“Did you know that glass is basically indestructible?” Sandy asks. Shiloh sets her bottle on the piano top and looks at him, waiting for the monologue.
“I mean glass doesn’t decay,” he says, swivelling on the bench to the piano. “So after human civilization is gone and the last skyscraper is rotted away and the space stations have fallen into the oceans et cetera, et cetera …” he plunks out a tuneless cluster of notes on the piano, “there will still be glass bottles.” More plunks. “Or at least fragments, little shards with ‘Coca-Cola’ on them.” Now he presses one key softly. “I can imagine an alien anthropologist or something finding a glass shard with a Coca-Cola serial number on it and wondering what the hell it means.”
“The Earth will fall into the Sun before then.”
Sandy strikes a quick arpeggio and then stands up without closing the piano lid and grabs his bottle off the bench. “Either way, it’s time to go. Hope the trip was worth it.”
Shiloh turns around and follows him through the house of her childhood. It is dusk and she feels her despair coming on.
And as the car slides through the neighbourhood she sees house after house that looks just like the one they are leaving: dilapidated, sagging, with weeds towering in the front yard and obscuring the porches where, once, old white men sat sagging in their poverty and boredom, drinking beer. Shouting to each other. She remembers that from the old days.
“I can’t believe that old piano was still there,” says Sandy. “You know when it was made? Nineteen eighty-three.”
“How do you know that?”
He taps the back of his head, at the base of his neck, where a little light pulses.
“Oh, yeah. I forgot.” Her eyes are pounding now.
“I just can’t believe it’s still there. What a blast from the past.”
Shiloh sees the Lincoln skyline emerge over the sagging suburban rooftops. Its obsidian glass glimmers like a black hole.
Sandy sees her getting twisted up. “Look, this is the last trip. After this we don’t have to come back to Earth ever again — my god, Shiloh, are you crying?”
“Trying not to.”
“You should have got all that out at the funeral.” Pause. “It kind of inspired me. The funeral. Remember when the pastor said that bit from Shakespeare? ‘Love is not love which …’ or whatever it was. The way he said it really inspired me. So I powered up the widget and had it write a piece from that feeling. Anyway, maybe I’ll dedicate it to Dad.” He glances at her. “Do you think that’s a good idea?”
“They lap up all your music like it’s ambrosia. I don’t think they’ll care about the dedication.”
“No, but I mean do you think I should?”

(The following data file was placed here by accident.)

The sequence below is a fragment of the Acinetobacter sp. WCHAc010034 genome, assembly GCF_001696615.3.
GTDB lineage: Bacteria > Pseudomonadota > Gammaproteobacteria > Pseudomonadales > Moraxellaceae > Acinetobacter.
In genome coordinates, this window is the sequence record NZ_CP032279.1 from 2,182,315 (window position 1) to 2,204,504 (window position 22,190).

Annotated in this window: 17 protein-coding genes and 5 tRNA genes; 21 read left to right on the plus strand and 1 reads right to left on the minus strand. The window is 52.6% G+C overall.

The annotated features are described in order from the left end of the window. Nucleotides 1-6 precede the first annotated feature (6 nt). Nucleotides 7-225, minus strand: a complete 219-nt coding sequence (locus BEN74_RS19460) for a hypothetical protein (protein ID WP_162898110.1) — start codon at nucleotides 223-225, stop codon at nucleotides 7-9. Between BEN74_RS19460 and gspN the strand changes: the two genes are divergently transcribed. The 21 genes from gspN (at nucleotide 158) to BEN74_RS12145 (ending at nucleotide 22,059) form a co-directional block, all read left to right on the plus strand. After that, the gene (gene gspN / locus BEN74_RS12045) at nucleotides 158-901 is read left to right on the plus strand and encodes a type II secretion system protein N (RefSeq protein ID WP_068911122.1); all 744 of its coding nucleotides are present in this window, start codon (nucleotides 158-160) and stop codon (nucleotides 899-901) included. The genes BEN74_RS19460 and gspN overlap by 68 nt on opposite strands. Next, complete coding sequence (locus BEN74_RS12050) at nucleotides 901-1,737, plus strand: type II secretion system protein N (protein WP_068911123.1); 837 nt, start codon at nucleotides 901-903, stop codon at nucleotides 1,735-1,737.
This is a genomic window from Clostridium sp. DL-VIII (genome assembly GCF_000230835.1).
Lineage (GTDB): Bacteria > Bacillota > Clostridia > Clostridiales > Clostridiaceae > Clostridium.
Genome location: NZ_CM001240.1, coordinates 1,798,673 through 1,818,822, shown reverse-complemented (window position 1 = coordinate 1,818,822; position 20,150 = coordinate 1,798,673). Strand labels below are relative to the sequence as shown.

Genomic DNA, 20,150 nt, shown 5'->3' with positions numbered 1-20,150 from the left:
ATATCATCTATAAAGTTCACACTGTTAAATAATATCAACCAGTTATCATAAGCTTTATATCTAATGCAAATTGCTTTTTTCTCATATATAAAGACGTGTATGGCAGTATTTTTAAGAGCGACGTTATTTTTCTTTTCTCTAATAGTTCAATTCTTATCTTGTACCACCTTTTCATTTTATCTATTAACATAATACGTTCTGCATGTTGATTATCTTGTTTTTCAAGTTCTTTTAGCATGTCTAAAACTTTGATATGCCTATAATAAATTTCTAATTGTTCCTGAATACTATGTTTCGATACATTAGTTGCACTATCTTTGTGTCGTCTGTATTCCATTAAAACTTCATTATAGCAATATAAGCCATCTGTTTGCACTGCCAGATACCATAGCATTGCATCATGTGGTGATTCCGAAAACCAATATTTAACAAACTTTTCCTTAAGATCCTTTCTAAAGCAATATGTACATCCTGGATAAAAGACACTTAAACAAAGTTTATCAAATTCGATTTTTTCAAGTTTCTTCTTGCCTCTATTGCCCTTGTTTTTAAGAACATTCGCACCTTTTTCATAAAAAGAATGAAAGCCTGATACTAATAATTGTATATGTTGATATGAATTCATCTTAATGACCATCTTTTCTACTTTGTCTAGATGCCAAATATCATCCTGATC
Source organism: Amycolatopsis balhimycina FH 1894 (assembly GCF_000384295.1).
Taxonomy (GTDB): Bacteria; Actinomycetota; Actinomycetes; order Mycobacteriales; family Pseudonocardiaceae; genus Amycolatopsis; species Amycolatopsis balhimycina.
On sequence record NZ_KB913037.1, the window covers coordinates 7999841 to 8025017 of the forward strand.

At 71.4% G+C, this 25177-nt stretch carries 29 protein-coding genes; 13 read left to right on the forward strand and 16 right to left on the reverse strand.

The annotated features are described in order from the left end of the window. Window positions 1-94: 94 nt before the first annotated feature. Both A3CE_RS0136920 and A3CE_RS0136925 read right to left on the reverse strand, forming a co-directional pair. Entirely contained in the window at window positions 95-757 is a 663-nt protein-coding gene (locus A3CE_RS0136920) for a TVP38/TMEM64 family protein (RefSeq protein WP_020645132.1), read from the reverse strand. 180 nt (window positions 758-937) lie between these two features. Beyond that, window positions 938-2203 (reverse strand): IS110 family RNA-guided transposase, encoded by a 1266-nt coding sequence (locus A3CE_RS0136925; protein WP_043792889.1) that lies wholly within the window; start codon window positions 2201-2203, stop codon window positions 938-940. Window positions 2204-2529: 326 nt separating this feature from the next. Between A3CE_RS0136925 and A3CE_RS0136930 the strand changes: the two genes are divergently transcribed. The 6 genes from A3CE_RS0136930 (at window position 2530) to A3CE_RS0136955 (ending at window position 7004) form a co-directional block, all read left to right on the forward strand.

“I don’t know, Sandy,” she bursts out. “Why should you?”
“What do you mean?”
“I mean what’s the point? We haven’t seen Dad since we were nine years old and here we are signing all his worldly possessions over to the state, and then we’re leaving his planet behind, probably forever — God knows I’m never coming back to this dump — and then we’ll probably forget all about him and Nebraska and everything else.”
“Geez, Shiloh, the whole point is to not forget him, by dedicating something to him.”
“I just think it’s too late for that.”
Sandy doesn’t answer. He bends his head and looks up through the windshield at the burgeoning skyscrapers that tower over the highway like the horns of a colossal crown. The widget in his brain warms and rustles in his cortex and floods his brain with teras and teras of information, instantly comprehended, of the histories of the darkling giants: construction dates, expenses, exact amounts of materials used, blueprints, methods of construction, political manoeuvrings behind their erection; the exact electricity consumption of each tower, the percentage of the Centaurus solar fields that are used to power them, the exact shipping dates of every thousand-tonne battery shipped from the Moon to the Lincoln spaceport; names of architects, names of their wives and children, their salaries, their deductibles, their criminal records, their dental expenses, their dates of death and the locations of their graves; the name, weight, height and eye colour of every single construction worker who ever sat on one of those sable beams during a lunch break and gazed out over the sprawl of the city. He wonders, while filing absently through the terabytes of information, what a construction worker might have felt, sitting there, fingering his laser drill, on top of one of the most expensive structures in the Midwest, looking out over a dying metropolis, a city whose last lifeblood was sucked into these gargantuan vanity projects. After a bit, the widget cools.
Shiloh’s eyes are still closed. She wants to ask him something. She wants to ask if he remembers the first day, 16 years ago, when he held her hand on the landing dock of Centaurus. How scared they had been, not knowing they would never see their father again. She wonders if he wishes Dad hadn’t spent his savings to send them to the ‘New World’ — as he envisioned it. She wants to know what his augmented brain, bearing its Promethean passenger, has told him about the old house, about its history, about who had lived there before them. She wonders if he remembers how small he had been. How much he had trusted her.
“What’s your favourite piece you’ve ever written?” she asks.
Sandy thinks quietly about that for a while, as their car slips into the shadow of the skyscrapers.